Pernille Ripp’s new book Passionate Learners: Giving Our Classrooms Back to Our Students is “seriously one of the most important education books I have ever read…and I’ve got four bookshelves and a Kindle full of them,” says teacher and consultant Angela Watson, author of Awakened: Change Your Mindset to Transform Your Teaching. “I love, love, LOVE, this book!”

PassionateLearners-300Published by Powerful Learning Press, Ripp’s book offers both an inspiring message of possibility and practical ideas to help educators create a classroom where students eagerly pursue learning. The interactive eBook (PDF & ePub) includes color photos from Pernille’s classroom, plus videos, downloads and links to pertinent resources and further writings by the author.

Pernille Ripp is a 5th grade teacher in Middleton, Wisconsin and the creator of the Global Read Aloud, a literacy initiative that has connected more than 200,000 students around the world since 2010. Her writing and work has been featured by Edutopia, Education Week, School Library Journal, MiddleWeb and Learning & Leading magazine. She’s also a creator of EdCampMadWI and was selected as a Microsoft Hero of Education in 2013.

In a recent interview, I asked Pernille to tell us more about Passionate Learners:

John: What’s the core message of your book?

Pernille: My goal to help teachers give an authentic voice to their students and then be better at listening to what they have to say. We too often leave students out of the education conversation happening within our schools (and our minds) as we plan and teach. This book sets out to change that.

John: For many teachers who work in traditional schools where the emphasis is on covering the curriculum and preparing for the test, “giving our classrooms back to our students” may sound like an overwhelming and lonely task. How do teachers begin?

Author Pernille Ripp

Pernille: The first step is simply to ask the students how they would like to learn. Even if it means just taking one small idea, engagement will increase simply by giving them a stake in the process and outcome. The other easy thing is to stop talking so much! When we get more quiet as teachers, students have more time to discuss, create and reflect. Neither one of these ideas are scary but they both can be major change makers.

John: Although your book is written for both new and experienced teachers, you were a novice teacher when you began to make this shift yourself. Why do you believe that new teachers shouldn’t wait until they “get their feet on the ground” to create a student-centered classroom?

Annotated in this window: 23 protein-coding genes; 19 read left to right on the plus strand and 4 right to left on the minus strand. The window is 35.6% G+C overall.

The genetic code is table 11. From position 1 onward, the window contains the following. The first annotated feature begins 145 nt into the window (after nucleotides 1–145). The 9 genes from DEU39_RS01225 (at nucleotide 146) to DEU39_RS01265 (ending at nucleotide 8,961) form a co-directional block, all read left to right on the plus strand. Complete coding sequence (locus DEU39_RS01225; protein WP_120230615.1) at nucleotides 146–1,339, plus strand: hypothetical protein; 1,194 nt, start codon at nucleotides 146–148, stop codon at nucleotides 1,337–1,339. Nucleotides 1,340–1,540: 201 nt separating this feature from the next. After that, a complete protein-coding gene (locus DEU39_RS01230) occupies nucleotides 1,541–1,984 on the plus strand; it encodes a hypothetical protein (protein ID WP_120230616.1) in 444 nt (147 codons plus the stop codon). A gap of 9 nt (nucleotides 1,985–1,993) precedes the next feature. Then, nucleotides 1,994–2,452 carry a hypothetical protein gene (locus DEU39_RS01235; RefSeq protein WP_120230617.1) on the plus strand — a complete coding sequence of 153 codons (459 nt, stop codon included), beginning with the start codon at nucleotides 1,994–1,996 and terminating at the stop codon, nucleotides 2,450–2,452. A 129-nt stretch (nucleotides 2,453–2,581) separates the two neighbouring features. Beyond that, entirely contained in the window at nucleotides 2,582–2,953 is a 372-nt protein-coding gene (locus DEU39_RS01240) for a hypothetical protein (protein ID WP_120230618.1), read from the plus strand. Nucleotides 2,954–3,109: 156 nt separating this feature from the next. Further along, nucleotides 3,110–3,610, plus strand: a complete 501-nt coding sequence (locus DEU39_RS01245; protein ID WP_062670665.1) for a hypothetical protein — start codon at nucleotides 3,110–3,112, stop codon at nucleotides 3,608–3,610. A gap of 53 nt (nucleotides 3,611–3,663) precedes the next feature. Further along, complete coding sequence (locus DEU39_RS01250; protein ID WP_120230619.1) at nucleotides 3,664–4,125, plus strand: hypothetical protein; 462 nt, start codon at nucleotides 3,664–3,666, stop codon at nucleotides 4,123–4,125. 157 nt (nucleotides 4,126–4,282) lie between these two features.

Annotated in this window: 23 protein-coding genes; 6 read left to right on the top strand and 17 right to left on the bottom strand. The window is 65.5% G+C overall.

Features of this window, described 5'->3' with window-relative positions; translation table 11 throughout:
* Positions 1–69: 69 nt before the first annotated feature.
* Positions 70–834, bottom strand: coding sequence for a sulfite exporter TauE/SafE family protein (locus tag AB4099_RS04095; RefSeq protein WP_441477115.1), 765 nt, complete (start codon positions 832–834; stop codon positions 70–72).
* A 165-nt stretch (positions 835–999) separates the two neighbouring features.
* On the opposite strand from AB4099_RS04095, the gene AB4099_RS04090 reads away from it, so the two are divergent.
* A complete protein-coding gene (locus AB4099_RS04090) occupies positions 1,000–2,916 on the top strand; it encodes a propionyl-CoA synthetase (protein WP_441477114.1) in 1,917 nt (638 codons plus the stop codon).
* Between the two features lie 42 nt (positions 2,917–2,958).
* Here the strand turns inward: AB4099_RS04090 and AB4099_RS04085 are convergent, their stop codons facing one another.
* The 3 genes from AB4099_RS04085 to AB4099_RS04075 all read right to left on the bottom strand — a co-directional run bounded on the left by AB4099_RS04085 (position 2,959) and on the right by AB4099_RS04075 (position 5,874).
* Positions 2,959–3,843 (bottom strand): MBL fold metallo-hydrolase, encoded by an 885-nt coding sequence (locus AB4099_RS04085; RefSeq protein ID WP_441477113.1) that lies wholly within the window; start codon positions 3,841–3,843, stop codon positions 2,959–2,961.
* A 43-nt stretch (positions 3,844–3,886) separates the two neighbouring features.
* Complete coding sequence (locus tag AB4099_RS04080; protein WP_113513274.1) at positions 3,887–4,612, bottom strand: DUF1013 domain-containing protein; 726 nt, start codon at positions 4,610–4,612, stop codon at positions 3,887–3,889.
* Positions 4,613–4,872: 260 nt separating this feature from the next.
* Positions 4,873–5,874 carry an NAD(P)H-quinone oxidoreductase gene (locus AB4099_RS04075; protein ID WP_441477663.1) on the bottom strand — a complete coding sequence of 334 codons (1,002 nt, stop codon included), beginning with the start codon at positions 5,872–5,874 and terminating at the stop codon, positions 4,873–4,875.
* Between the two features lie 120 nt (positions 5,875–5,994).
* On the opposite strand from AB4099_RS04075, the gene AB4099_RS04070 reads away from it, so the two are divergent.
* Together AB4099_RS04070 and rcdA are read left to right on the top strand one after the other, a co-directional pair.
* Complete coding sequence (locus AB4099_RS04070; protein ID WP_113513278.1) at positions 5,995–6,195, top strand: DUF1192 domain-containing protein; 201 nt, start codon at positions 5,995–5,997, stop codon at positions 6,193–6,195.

Pernille: Because these are living, breathing people we work with. The kids who have to sit through our first few years of novice teaching matter too. We can do better than teach from traditional first-year teacher’s guidebooks. Besides, when you are new you are creating your professional habits — so you may as well create wonderful ones that won’t come back to haunt you later.

John: You devote a whole chapter in your book to making your case against traditional grades. Why are the issues of grading and alternate assessment so important in the student-centered, passion-driven classroom? How do teachers who share your views begin to move away from traditional grades?

Pernille: Eliminating grades or even reducing what we grade can be frightening, which is why I suggest a step-by-step approach in my chapter on grading. We can do this in stages. Each step is important because we have to move students away from a product mindset toward a creation mindset. When we focus on the grade, there is always a final product that is supposed to accurately reflect how much a child knows.

Pernille-PLPr-interview

On the other hand, when we create projects and then assess them through conversation, self-assessment and peer review (or whatever methods work with our particular kids) we create a dialogue that itself becomes part of the creation. The creative work isn’t finished until the conversation ends and even then, it’s just a step toward the next big goal.

John: Teachers are clearly your primary audience, but what about school leaders? What might principals, instructional coaches and other educators in leadership roles gain by reading Passionate Learners?

Pernille: I believe this book has ideas worthy of every educator’s attention. I hope principals and other staff in leadership positions will find sections of the book worth sharing with those people who can help get changes started. In one sense, I see this as a how-to book for people in leadership to help teachers who are trying to make a change. Working across an entire school or district to transform student learning in this way would be incredibly powerful.

John: One more important question: how can readers of Passionate Learners engage with you more directly to explore ideas together?

Pernille: I am incredibly accessible because I want to support others on this journey, much like I was and still am supported by the many incredible people I am connected with.

I am on Twitter @pernilleripp, I can be emailed through my About.me page, I can be found on Facebook and I also have a page on my website Blogging Through the Fourth DImension dedicated to this book and to create a dialogue around it.

John: Thanks, Pernille. This is such an honest and helpful book. Readers only need to see the many photos from your classroom to recognize that you have, indeed, created passionate learners.

PassionateLrnrs-cvr-standingAnd speaking of readers, during the first three days of this book’s launch, anyone who buys Passionate Learners will get a $2 discount with the code PASSION. And everyone will receive two versions – the PDF which can be read easily on laptops and other devices – and the ePub version, perfect for iPads & iPhones (using the free iBooks app) or Android devices (using the free Aldiko app).

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